You will receive your passport within six to eight weeks, plus mailing time, from the receipt of your completed application by the passport agency. If you need your passport sooner, you may request expedited service which guarantees processing within 7-10 business days from the receipt of your completed application by the passport agency.
How do I report a missing passport?
Complete form DSP-64 and bring it to the Clerk's Office when you apply for a new passport.
Where can Passport applications and renewal applications be obtained?
Although you can get the forms from The Clerk’s Office, 3056 Crawfordville Hwy., Crawfordville, FL 32327, you can also download them online from The US Department of State
You will need to write a check to the Clerks office for the $25.00 execution fee. You will need to write another check to the Department of State for the remainder.
Tax Deed Sales
Before the sale begins, everyone should be aware of the requirements of
Florida Law. All sales are for cash. This can be a certified cashier's
check or a money order. Anyone bidding on the property should have
already made financial arrangements so that they can meet the
requirements of the sale. If the balance of the bid is not received by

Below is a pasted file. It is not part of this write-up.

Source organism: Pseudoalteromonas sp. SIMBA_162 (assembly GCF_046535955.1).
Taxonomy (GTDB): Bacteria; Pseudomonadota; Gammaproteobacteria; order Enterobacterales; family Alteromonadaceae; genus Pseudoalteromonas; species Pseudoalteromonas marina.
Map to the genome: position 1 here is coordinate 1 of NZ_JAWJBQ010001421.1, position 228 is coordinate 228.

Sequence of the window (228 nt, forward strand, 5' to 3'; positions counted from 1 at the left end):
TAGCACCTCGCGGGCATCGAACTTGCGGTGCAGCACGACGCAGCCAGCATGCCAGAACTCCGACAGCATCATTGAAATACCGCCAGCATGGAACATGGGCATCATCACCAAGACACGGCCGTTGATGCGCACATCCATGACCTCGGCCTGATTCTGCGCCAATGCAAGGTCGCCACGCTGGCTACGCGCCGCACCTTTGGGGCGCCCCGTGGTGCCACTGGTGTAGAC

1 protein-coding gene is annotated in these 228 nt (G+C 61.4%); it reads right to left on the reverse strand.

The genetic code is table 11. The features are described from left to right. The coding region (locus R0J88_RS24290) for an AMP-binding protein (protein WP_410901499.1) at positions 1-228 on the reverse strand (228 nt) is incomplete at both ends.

4:00 p.m. on the day of the sale, it may be necessary to void the sale
and advertise the property for resale. If this occurs, the initial
$200.00 or 5% deposit shall be used by the court to pay all costs of the
sale and any amount remaining is directed to be applied toward the
The successful bidder is also required to pay
for the documentary stamps on the Tax Deed, and any other fees for
recording said Tax Deed. A purchaser at a judicial sale takes the
property subject to any defects, liens, encumbrances and all matters of
which he/she has notice or of which he/she could have obtained
The successful bidder is also required to pay for the documentary stamps on the Tax Deed, and any other fees for recording said Tax Deed. A purchaser at a judicial sale takes the property subject to any defects, liens, encumbrances and all matters of which he/she has notice or of which he/she could have obtained knowledge.
Frequently Asked Questions
View the most recent tax deed sales